TF-CBT is a conjoint child and parent psychotherapy approach for children and adolescents who are experiencing significant emotional and behavioral difficulties related to traumatic life events.  It is a components-based treatment model that incorporates trauma-sensitive interventions with cognitive behavioral, family, and humanistic principles and techniques.  Children and parents learn new skills to help process thoughts and feelings related to traumatic life events; manage and resolve distressing thoughts, feelings, and behaviors related traumatic life events; and enhance safety, growth, parenting skills, and family communication.


TF-CBT has proved successful with children and adolescents (ages 3 to 18) who have significant emotional problems (e.g., symptoms of posttraumatic stress disorder, fear, anxiety, or depression) related to traumatic life events.  This treatment can be used with children and adolescents who have experienced a single trauma or multiple traumas in their life.

Children or adolescents experiencing traumatic grief can also benefit from this treatment.

TF-CBT is designed to be a relatively short-term treatment, typically lasting 12 to 16 sessions.  Over 80 percent of traumatized children who receive TF-CBT experience significant improvement after 12 to 16 weeks of treatment.  Treatment may be provided for longer periods depending upon individual child and family needs.


TF-CBT can be used as part of a larger treatment plan for children with complex difficulties.

Trauma-Focused Cognitive-Behavioral therapy is the most well-supported and effective treatment for children who have been abused and traumatized. Multiple clinical research studies consistently have found it to help children with PTSD and other trauma-related problems, and it has been rated a Model Program and Best Practice for use with abused and traumatized children. TF-CBT currently is being used successfully in community service agencies across the country.
TF-CBT has proven to be effective in addressing posttraumatic stress disorder, depression, anxiety, externalizing behaviors, sexualized behaviors, feelings of shame, and mistrust.  The parental component increases the positive effects for children by reducing parents' own levels of depression and emotional distress about their children's abuse and improving parenting practices and support of their child.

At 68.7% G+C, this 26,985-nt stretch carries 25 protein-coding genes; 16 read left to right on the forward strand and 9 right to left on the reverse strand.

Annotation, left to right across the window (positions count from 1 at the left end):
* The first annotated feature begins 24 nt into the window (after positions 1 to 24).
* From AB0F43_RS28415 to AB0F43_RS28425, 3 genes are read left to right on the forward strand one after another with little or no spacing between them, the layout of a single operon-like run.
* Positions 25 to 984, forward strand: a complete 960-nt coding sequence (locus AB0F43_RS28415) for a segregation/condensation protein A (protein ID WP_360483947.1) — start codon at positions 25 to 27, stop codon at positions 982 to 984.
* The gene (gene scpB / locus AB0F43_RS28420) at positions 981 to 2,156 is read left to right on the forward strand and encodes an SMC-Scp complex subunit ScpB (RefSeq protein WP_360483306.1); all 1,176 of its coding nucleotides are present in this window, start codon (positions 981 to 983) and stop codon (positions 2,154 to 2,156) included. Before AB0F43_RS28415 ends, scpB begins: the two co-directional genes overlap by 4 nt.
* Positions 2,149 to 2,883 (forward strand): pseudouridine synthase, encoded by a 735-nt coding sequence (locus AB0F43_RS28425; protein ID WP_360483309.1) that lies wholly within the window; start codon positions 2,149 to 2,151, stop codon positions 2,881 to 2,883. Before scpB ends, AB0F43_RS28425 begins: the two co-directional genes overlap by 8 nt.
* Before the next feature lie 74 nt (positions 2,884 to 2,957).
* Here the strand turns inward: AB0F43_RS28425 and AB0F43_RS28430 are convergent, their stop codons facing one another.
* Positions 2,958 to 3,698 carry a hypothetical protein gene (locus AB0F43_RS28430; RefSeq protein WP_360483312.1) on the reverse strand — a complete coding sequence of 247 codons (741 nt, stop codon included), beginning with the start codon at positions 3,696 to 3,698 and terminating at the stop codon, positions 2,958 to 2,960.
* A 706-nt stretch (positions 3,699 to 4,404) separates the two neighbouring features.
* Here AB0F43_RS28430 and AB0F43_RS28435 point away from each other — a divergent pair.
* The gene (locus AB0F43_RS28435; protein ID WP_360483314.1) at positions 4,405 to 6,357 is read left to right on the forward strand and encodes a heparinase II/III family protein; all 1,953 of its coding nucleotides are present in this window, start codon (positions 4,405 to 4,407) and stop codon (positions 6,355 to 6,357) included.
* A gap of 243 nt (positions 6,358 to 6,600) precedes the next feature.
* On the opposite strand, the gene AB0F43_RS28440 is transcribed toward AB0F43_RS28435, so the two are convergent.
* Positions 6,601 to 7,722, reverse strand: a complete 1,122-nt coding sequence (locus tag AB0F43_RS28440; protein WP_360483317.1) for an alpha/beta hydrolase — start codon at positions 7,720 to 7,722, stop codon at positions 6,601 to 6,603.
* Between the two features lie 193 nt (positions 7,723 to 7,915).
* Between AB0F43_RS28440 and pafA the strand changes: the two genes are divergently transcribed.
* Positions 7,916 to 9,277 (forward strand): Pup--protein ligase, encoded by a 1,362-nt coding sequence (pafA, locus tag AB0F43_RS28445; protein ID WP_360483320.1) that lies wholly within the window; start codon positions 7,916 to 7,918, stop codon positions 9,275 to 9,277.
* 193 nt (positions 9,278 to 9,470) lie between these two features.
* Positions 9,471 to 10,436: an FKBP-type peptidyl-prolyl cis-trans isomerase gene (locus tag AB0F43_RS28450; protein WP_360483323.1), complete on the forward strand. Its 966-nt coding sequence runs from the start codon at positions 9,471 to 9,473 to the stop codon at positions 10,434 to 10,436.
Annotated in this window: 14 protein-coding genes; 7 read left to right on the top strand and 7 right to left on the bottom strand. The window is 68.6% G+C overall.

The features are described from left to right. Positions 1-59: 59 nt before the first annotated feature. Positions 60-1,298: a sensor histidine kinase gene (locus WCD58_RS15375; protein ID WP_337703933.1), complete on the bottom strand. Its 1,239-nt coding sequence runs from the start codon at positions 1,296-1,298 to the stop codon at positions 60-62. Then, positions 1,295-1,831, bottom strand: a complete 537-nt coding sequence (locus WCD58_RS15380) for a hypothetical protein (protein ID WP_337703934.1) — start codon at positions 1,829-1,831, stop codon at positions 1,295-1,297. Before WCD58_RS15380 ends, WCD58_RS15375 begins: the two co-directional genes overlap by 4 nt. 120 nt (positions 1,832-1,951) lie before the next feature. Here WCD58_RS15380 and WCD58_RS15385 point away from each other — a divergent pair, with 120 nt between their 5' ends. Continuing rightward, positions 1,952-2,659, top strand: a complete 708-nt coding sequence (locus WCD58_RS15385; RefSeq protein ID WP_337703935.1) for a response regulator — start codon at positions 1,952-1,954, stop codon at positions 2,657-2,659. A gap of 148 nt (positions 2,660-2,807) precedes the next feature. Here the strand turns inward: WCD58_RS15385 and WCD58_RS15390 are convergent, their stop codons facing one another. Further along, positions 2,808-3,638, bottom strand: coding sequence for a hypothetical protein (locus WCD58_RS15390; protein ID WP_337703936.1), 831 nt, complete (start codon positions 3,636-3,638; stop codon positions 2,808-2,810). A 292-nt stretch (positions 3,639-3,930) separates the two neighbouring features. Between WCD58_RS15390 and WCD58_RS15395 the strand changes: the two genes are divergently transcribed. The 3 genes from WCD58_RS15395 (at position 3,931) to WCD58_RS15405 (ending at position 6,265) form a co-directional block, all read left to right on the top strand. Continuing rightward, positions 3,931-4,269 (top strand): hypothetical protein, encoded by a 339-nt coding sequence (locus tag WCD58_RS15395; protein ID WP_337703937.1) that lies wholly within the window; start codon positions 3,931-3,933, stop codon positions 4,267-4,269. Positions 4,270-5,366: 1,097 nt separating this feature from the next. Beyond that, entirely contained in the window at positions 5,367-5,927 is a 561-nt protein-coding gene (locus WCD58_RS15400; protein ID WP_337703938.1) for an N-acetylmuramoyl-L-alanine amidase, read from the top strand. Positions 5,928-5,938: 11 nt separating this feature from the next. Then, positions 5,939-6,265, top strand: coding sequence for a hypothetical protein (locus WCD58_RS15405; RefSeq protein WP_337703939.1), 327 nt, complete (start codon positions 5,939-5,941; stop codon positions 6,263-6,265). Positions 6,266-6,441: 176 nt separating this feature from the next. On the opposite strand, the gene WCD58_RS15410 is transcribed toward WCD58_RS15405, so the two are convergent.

TF-CBT was rated a "1-Well-supported, efficacious treatment", the highest level of empirical support in the U.S. Department of Justice sponsored report Child Physical and Sexual Abuse: Guidelines for Treatment.

Couples Therapy

What is Attachment-Focused Treatment (Dyadic Developmental Psychotherapy): 

Loving, healthy, supportive, safe, and secure parent-child relationships are central to DDP.  It is an approach that has extensive empirical support for the treatment of adoption-related issues, trauma, and attachment disorders among foster and adopted children.  The focus of treatment is to remediate the children’s past experiences of absent, neglectful, or abusive caregivers.

DDP facilitates the child’s experience of being understood and accepted unconditionally by their adoptive or foster parents, in order to develop their ability to cope more effectively with stressful feelings and to deepen their capacity to form close relationships.

 

Treatment begins with helping parents implement attachment-focused parenting.  Once this phase is completed,   both parent and child are present in the session so that there are more opportunities to directly address the relationship. The emphasis is on creating experiences that are therapeutic for both parents and child by choosing emotionally and developmentally appropriate goals instead of expressing disappointment and anger about what the child “should” be able to do. A playful, safe, accepting, curious, and empathic environment is created to explore tough topics that are often avoided, like shameful feelings about “bad” behavior or episodes of past neglect or abuse.